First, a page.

Saturday, September 12, 2009

Works of the Law

What are "Works of the Law"? by Austin Greene
Today at 10:20pm | Edit Note | Delete
The only thing I could add to this is that "Nomos" often translated "Law/Torah" can also mean legalism or the sacrificial system. So a correct translation in context would be "Works of Legalism", trying to be saved by keeping the Law. Which is just as bad as "Lawlessness" living by man's tradition instead of G-d's Commands.

Austin's Note:

What are "works of the law"?
All verses are taken from the ESV.


From the beginning of his ministry, Jesus taught the Jews that they should not rely upon their physical Jewish lineage when it comes to being saved, saying:

Mat 3:9 And do not presume to say to yourselves, 'We have Abraham as our father,' for I tell you, God is able from these stones to raise up children for Abraham.

And he continued, in saying:

Mat 3:10 Even now the axe is laid to the root of the trees. Every tree therefore that does not bear good fruit is cut down and thrown into the fire.

Now good fruit and good works are the same thing. He was telling these pharisees to repent and show their repentance with their good works. As he also says:

Mat 3:8 Bear fruit in keeping with repentance.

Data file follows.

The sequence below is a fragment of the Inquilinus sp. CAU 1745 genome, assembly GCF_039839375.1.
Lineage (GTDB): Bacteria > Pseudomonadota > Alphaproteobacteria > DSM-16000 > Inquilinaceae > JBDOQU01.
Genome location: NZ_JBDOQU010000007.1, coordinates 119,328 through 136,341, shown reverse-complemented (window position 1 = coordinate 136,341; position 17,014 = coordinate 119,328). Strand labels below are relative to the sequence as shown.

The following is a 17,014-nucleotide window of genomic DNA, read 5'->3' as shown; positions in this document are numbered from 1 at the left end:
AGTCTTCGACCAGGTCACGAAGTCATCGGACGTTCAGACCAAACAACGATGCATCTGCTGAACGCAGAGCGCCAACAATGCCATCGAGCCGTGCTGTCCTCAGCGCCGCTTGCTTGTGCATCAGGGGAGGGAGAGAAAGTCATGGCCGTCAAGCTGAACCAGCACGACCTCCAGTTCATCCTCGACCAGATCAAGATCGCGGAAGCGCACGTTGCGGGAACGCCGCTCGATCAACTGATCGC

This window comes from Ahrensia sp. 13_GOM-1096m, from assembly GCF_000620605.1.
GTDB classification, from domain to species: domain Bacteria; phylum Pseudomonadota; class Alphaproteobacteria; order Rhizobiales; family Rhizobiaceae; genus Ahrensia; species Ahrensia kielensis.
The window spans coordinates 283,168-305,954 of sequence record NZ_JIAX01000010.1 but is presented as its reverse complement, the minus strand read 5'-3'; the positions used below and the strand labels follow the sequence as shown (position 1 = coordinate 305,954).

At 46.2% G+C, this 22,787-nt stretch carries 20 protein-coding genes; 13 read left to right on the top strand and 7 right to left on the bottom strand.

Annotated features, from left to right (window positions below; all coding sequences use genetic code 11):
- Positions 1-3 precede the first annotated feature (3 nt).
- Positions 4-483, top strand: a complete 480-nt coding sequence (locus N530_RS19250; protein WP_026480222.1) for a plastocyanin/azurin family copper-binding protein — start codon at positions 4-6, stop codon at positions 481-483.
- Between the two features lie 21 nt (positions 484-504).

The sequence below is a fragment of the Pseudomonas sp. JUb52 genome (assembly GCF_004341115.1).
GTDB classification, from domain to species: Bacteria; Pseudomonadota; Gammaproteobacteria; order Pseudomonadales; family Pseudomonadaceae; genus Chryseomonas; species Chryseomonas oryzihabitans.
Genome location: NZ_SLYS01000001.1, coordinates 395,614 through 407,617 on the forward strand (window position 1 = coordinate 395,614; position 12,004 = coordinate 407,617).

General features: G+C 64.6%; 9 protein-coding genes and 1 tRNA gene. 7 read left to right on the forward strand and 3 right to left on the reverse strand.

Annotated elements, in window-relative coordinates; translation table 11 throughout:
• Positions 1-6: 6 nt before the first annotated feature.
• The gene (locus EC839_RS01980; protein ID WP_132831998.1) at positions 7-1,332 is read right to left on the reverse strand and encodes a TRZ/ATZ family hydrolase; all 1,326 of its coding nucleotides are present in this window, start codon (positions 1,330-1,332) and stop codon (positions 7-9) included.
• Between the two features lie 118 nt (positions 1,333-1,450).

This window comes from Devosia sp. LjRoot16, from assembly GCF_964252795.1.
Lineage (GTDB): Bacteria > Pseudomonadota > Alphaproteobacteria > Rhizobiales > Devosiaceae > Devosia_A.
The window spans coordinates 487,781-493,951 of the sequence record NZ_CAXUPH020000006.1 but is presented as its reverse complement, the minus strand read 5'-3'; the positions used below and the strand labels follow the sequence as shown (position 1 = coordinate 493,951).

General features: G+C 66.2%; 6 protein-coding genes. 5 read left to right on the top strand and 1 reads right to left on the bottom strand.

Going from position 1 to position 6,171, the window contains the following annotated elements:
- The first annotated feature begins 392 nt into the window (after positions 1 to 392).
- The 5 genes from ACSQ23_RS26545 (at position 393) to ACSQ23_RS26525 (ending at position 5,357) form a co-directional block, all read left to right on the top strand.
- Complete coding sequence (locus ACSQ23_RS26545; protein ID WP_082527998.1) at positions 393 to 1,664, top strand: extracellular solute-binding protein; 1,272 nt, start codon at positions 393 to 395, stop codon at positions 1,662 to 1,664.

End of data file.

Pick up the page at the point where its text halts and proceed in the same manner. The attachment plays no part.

The good works being commanded of here are in opposition to dead works, which many of the Jews of the time were guilty of. As the apostle writes to the Jews, saying:

Heb 6:1 Therefore let us leave the elementary doctrine of Christ and go on to maturity, not laying again a foundation of repentance from dead works and of faith toward God,...

Now, dead works are those things that can be done for reasons other than faith toward God. And faith toward God is believing that he exists and that he will reward those who seek him. Just as the apostle says in the same letter:

Heb 11:6 And without faith it is impossible to please him, for whoever would draw near to God must believe that he exists and that he rewards those who seek him.

What kinds of things were done as dead works? Concerning these, the prophets are more than willing to help us understand, as Isaiah says:

Isa 1:11 "What to me is the multitude of your sacrifices? says Yahweh*; I have had enough of burnt offerings of rams and the fat of well-fed beasts; I do not delight in the blood of bulls, or of lambs, or of goats.
Isa 1:12 "When you come to appear before me, who has required of you this trampling of my courts?